Meet the ‘digital nomads’
Oh, to pack in the rat race, to cast off the nine-to-five, to be free!
Interconnectedness is the name of the game in the 21st century, and it’s made this wistful fantasy a reality for the wanderlust-struck and office-phobes among us. Digital nomads are a new(ish) breed of entrepreneurs and freelancers who have rejected the tedium of office life to harness the freedom that working digitally offers.
What separates digital nomads from flexible working freelancers is that when they say that they can work anywhere, they really mean it, as they use their freedom to travel around the world. In this piece, we speak to two digital nomads in between travels to find out how they got started, and share tips to help you get started yourself.
Our first digital nomad, graphic designer and author Andre Anderson, built his client base to date by creating a portfolio of personal projects that he has shared online to build his profile. The first book he published led to him creating graphics that appeared across London during the 2012 Games. He said, “Sharing my work has been my way of connecting with the right people. I see my personal projects as passports to take me to the next step in my journey, so I have to keep putting my work out there. For me, the trick has been sharing my work on social media – so putting posts up on Instagram for example or YouTube videos to take people behind the scenes of my creative processes”.
Andre was good enough to share some top tips for becoming a digital nomad:
Promotion and networking
“You could produce a really amazing piece of work, put it online, but people might not see it in that moment, so it helps to push content out consistently,” said Andre.
To help with promoting your work and capabilities, schedule posts regularly over a month on your social channels or blog – make sure that people have somewhere to go to see up-to-date work.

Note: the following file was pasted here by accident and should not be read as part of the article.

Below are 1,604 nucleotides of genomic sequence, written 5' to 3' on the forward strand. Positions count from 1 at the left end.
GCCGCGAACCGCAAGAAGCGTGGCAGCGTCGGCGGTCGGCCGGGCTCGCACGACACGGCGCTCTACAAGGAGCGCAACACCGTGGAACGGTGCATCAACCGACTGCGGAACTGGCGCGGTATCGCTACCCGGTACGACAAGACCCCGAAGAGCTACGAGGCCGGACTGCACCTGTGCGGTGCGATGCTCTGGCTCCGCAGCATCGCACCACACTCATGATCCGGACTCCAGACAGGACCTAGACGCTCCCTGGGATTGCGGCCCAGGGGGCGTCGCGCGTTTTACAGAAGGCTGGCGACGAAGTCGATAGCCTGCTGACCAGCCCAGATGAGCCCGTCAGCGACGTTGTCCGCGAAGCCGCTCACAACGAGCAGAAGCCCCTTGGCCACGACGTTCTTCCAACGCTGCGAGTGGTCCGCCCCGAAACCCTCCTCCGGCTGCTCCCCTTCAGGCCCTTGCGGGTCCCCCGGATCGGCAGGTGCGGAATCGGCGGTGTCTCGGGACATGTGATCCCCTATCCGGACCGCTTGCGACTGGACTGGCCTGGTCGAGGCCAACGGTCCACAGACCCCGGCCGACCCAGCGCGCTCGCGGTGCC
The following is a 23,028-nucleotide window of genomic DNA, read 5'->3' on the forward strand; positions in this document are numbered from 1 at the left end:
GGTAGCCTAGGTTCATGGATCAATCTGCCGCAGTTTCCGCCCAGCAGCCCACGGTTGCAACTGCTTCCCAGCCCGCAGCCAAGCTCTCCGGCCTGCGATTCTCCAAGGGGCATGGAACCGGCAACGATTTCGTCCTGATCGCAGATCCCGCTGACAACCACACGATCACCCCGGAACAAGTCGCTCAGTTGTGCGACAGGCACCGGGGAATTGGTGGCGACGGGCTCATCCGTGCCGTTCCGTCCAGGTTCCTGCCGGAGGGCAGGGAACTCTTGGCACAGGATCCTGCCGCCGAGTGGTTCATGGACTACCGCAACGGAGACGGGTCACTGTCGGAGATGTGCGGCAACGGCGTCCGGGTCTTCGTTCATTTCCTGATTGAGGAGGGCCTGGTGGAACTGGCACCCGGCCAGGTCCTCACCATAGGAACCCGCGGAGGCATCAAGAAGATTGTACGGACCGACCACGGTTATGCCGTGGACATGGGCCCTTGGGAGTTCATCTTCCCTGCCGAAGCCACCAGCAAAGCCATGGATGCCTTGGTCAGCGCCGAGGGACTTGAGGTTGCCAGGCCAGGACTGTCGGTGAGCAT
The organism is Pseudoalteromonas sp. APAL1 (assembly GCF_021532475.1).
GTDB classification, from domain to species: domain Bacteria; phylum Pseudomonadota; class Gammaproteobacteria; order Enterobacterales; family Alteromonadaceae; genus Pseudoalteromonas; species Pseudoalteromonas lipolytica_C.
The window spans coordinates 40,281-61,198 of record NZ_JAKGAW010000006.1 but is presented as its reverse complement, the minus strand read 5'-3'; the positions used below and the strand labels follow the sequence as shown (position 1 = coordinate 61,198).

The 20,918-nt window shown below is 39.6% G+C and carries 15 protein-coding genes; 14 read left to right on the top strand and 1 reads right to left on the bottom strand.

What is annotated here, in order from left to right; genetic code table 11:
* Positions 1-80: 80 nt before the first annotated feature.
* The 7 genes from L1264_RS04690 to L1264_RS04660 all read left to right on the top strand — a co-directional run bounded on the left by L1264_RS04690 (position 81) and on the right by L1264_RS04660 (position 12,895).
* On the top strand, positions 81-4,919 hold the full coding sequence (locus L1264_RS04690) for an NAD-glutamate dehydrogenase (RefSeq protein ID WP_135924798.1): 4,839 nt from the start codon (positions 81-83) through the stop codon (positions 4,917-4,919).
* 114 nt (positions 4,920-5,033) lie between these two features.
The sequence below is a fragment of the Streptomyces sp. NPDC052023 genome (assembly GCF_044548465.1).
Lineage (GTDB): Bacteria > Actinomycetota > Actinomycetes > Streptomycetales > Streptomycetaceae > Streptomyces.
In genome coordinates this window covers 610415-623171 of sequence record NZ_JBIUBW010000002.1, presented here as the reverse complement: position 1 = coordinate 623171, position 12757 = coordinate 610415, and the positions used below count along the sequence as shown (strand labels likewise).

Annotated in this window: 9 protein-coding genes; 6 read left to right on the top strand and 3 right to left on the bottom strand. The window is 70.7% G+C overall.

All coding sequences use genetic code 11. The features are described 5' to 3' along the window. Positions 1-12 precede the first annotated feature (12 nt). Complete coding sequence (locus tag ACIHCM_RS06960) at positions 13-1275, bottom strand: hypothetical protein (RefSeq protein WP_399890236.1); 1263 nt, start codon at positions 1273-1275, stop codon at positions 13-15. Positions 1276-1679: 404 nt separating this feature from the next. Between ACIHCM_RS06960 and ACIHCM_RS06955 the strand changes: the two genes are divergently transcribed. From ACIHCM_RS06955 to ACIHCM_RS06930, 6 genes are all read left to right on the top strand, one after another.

“A big challenge is dealing with the paper work and taxes,” shared Andre. “You can’t just give them your tax number – there are quite a few forms to fill out.”
“Time difference is a big challenge as you have to work on your client’s time. I’ve been lucky that so far with my clients, when it’s afternoon for me, then it’s early morning for them, rather than the crazy situation of me getting ready to go to sleep whilst they are just waking up”.
“Digitally the main challenges we have are around communications and Wi-Fi. It doesn’t always want to play ball! This can interrupt Wi-Fi-based video chats and phone calls and can be a little frustrating at times. Whilst it sounds glamorous working in all these amazing locations it can be tough when you can’t get reliable internet speed and you have a tonne of work to get through!”
If you are working and travelling, ensuring you have a good internet connection is important. One thing you can do is think about your data roaming contract – explore O2 Roaming here – and using tools such as iPass, which has over 20 million hotspots in 120 countries, to help you find free Wi-Fi hotspots near you.
Writing in a blog post on LinkedIn called the ‘9-to-5 Revolution’, our second digital nomad Andrea Gamson said, “I’ve always been a creature of working in line with my mood. I can’t cookie cutter my workload (and my passion and drive) into exactly the same time schedule each day…the typical working office hours go against the grain of my moods. So it used to create an inner tension if you will. It’s hard when you don’t think there’s an alternative.”
After 15 years of working in digital marketing for various brands and charities, Andrea decided to put her skills to good use by creating Social Starters, an immersive social enterprise, which supports the work of social entrepreneurs in developing countries through consultancy and training. This works by offering places on the programmes to skilled professionals, career changers, freelancers or people on sabbatical, who are looking to do something different or update their skills. The training programmes currently take place in India, Brazil and Sri Lanka.
On growing the programme, Andrea shared, “We find all of our volunteers through the internet, and it’s really quite powerful. We’ve seen people join us from Taiwan, Berlin, Nairobi, LA and Amsterdam. For our development work we scope out potential partners online, get to know them via Skype, and then learn about the social entrepreneurs digitally before arriving on location. We’re a laptop business. We can operate from any cafe or front room, almost anywhere in the world, so long as there is a decent Wi-Fi connection.”
For last words on why trying the digital nomad style might be for you, we’ll handover to Andre: “Because I have a laptop, I can be anywhere and create work. It’s a freeing feeling and it’s nice to connect with people from around the world. To know that you have a worldwide clientele, and you aren’t tied down by geographical locations is definitely a freeing experience”.